Marking the World Environment Day, an environment trust on Wednesday screened a documentary on ecological revival at two dams in Karnataka in order to spread awareness on preserving the natural habitat for native and migratory birds.
"The documentary 'The Krishna Cosmic Circle of Life – a Divine co-existence of Man and Nature' highlights the ecological resurgence at Almatti and Narayanapura dams in the state's northern region as important avifaunal sites in India, said Maya Films & Bangalore Environment Trust in a statement here.
Both dams are built across Krishna river in Vijayapura district to preserve rain-fed water for irrigation, drinking water and hydro-power generation.
"The documentary is meant to get the habitat declared as a Ramsar site, as it meets the criteria of Ramsar Convention as a unique wetland," said Trust founder and director Maya Chandra.
The Ramsar Convention on wetlands as waterfowl habitats is an international treaty signed by 169 countries on February 2, 1971, at Iran's Ramsar for the conservation and sustainable use of wetlands.
The 1,400-km long Krishna river originates near the west coast in Maharashtra and meanders through Karnataka, Telangana and Andhra Pradesh before its water flows into the Bay of Bengal on the east coast.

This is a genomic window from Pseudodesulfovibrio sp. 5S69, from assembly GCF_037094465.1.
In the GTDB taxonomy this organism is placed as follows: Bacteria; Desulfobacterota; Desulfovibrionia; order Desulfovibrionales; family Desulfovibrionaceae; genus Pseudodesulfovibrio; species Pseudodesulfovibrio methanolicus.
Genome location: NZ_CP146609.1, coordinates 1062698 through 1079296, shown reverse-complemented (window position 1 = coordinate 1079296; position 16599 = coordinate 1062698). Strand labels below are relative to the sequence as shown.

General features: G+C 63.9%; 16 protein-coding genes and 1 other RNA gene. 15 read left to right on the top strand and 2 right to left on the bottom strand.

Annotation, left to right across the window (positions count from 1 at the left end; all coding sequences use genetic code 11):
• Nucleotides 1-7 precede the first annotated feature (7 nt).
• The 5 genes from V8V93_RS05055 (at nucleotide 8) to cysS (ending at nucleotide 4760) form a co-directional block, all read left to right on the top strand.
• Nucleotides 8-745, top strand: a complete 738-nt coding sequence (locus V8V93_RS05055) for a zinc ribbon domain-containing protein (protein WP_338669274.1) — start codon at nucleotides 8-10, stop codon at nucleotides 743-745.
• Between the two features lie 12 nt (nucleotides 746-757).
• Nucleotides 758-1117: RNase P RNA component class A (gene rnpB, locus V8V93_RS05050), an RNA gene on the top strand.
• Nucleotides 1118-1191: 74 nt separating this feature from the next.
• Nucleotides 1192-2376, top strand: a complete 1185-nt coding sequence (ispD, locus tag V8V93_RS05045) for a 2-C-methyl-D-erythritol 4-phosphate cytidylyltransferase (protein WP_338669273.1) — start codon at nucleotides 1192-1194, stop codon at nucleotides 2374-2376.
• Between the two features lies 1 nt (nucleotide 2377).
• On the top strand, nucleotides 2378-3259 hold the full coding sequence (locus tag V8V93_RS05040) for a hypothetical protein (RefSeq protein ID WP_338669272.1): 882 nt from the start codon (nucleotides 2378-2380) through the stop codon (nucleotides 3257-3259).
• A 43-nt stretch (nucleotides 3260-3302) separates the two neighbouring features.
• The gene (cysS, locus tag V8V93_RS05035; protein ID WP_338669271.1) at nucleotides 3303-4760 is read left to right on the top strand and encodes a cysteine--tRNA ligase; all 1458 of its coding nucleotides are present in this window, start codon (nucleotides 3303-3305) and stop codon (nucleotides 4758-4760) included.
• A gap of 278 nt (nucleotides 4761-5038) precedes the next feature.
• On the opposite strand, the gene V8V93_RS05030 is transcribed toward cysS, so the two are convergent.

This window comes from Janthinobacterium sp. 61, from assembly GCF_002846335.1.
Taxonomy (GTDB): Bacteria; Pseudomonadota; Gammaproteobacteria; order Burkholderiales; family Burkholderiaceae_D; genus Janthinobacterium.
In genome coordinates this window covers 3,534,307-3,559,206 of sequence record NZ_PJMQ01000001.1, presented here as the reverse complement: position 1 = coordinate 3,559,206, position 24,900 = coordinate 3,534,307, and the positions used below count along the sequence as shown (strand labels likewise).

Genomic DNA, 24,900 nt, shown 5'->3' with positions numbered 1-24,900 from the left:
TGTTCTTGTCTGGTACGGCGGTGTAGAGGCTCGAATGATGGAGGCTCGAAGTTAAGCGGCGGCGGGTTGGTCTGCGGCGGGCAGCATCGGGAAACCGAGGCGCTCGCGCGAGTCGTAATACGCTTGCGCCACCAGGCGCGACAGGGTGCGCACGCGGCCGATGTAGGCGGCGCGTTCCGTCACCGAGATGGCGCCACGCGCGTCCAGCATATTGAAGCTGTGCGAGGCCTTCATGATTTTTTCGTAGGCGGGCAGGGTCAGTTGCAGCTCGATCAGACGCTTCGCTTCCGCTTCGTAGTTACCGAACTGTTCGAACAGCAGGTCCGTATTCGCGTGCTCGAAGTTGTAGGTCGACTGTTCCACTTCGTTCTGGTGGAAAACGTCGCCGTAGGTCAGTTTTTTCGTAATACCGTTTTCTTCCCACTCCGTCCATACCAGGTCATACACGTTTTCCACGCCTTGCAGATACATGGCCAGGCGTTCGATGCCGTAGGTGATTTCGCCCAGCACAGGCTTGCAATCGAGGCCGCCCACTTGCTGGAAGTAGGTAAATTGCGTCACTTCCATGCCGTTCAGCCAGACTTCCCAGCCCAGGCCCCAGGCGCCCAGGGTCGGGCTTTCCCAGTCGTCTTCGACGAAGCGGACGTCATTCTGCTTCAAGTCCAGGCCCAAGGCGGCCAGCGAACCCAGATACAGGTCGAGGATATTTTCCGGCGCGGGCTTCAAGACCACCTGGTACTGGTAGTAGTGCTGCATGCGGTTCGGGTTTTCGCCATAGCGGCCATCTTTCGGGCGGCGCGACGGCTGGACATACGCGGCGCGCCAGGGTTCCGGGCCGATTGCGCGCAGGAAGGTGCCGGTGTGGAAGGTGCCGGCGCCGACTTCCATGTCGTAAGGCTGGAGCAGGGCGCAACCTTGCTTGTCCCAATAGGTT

Though the river, a lifeline of north Karnataka, has been a source of food for the birds and other fauna owing to the natural dampness of the land, unchecked deforestation and human activities have turned the soil saline in the recent past.
"Ever since the twin dams were built, they have converted the backwaters as a new wetland ecosystem, attracting new and more birds, including flamingos, geese, gulls, godwits, ibis, and pratincoles to the scenic spot," said Chandra.
On conserving the ecosystem, noted environmentalist A.N. Yellappa Reddy said though the dams were built, displacing the natural features of the region, nature had adapted to the changes and the land evolved as a wetland fulfilling the Ramsar guidelines.
"The ecoregion is attracting a lot of migrating birds to the location and making it a favorable tourist destination. But action is required to mitigate the threat to the fragile ecology for preserving the wetland," said Reddy at the event.
Veteran Congress leader and former minister H.K. Patil, who hails from the region, Bangalore University Vice-Chancellor Venugopal and National Law School chair professor M.K. Ramesh were present at the event.